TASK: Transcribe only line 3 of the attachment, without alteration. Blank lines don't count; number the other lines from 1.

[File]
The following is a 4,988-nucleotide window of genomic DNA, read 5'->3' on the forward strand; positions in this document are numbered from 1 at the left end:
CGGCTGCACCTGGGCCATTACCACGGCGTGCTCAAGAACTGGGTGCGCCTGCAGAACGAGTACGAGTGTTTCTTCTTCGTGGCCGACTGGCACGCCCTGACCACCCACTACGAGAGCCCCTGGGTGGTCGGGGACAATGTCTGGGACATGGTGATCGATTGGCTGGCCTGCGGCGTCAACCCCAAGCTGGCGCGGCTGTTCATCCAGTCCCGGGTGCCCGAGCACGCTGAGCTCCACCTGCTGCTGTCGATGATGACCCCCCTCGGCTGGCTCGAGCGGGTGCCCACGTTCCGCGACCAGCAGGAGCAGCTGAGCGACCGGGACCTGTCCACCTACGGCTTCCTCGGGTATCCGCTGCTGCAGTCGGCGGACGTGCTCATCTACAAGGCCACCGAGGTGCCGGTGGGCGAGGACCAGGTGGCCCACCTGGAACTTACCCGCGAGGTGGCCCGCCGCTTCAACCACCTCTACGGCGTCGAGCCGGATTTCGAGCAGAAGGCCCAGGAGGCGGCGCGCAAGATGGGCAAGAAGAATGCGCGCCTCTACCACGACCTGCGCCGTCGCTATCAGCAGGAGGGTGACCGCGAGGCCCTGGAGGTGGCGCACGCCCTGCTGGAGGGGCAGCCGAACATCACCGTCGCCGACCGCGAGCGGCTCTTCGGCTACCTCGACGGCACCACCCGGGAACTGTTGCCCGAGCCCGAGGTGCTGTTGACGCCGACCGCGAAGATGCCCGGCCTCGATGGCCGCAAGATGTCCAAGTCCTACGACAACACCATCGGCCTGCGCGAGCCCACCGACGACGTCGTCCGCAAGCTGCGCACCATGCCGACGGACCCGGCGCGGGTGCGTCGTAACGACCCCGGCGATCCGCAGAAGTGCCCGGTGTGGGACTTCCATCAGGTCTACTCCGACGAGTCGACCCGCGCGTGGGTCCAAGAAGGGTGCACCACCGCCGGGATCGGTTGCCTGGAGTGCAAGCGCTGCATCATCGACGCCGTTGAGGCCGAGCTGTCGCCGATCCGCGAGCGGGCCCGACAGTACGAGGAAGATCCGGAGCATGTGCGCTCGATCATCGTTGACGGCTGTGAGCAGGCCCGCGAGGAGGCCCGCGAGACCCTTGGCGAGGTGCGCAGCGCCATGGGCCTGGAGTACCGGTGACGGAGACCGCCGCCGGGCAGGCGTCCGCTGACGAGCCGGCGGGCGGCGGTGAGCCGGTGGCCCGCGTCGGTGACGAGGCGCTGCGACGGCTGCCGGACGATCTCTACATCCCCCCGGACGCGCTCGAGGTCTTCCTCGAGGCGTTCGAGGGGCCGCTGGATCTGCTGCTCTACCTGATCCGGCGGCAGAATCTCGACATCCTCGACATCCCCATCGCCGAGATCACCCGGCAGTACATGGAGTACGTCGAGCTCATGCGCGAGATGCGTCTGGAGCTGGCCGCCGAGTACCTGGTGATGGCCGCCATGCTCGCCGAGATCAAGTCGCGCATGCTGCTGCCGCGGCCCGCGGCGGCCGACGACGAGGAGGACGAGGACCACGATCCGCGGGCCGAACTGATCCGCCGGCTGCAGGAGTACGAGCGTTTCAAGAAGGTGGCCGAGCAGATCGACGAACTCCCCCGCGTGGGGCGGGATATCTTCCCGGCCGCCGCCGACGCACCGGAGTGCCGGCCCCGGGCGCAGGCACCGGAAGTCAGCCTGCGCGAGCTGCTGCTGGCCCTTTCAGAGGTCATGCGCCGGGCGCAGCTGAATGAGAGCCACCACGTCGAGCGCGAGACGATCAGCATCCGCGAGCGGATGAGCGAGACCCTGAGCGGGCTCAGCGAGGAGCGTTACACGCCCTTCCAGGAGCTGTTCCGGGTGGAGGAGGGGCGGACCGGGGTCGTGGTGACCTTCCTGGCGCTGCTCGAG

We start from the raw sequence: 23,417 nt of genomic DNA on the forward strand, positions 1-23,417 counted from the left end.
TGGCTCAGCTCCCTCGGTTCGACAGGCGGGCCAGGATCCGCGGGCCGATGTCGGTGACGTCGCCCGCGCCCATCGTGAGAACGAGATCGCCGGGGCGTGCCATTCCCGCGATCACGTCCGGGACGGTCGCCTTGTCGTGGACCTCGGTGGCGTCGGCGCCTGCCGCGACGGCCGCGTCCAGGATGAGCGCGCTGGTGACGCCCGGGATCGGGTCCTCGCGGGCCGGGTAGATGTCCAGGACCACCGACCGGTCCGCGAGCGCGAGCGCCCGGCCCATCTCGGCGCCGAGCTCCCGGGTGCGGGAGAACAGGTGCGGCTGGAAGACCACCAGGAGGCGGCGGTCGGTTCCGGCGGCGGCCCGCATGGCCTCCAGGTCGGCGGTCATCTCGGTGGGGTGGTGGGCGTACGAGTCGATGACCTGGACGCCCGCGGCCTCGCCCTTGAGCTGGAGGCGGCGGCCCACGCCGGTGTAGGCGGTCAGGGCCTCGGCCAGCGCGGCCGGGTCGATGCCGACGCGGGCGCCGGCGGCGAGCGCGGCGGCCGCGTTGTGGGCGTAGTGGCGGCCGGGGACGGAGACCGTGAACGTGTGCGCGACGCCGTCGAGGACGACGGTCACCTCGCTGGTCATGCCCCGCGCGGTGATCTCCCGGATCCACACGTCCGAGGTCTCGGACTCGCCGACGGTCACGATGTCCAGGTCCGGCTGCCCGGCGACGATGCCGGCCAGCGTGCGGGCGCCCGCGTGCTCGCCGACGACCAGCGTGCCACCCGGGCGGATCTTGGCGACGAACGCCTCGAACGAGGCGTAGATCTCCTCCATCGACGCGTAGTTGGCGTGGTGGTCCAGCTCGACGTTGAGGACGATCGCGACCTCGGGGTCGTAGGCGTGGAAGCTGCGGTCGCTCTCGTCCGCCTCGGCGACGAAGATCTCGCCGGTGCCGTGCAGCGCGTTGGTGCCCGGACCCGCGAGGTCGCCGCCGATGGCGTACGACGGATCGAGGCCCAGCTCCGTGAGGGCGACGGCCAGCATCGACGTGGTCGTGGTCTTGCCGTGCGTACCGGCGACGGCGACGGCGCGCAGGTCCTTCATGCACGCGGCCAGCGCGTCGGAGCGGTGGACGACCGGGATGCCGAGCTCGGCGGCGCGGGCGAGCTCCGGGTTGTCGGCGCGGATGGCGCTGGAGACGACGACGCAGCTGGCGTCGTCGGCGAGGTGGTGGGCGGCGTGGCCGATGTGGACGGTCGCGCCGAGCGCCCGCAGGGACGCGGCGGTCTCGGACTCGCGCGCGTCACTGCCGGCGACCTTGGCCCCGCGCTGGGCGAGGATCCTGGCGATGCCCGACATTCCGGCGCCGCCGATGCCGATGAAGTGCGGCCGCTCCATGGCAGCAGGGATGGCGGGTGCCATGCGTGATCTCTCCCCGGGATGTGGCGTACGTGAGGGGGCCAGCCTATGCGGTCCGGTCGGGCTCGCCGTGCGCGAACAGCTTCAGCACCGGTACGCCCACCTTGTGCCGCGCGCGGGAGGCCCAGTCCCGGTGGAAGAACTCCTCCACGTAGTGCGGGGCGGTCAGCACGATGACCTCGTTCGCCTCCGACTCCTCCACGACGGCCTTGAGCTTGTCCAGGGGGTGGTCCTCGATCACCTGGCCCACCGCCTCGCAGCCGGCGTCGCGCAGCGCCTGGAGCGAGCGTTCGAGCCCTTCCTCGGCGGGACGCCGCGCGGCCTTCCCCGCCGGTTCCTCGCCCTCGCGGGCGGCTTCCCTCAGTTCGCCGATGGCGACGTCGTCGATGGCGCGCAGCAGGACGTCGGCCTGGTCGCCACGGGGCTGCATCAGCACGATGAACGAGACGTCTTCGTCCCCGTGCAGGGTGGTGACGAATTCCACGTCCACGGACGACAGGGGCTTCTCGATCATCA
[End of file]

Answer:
We start from the raw sequence: 23,417 nt of genomic DNA on the forward strand, positions 1-23,417 counted from the left end.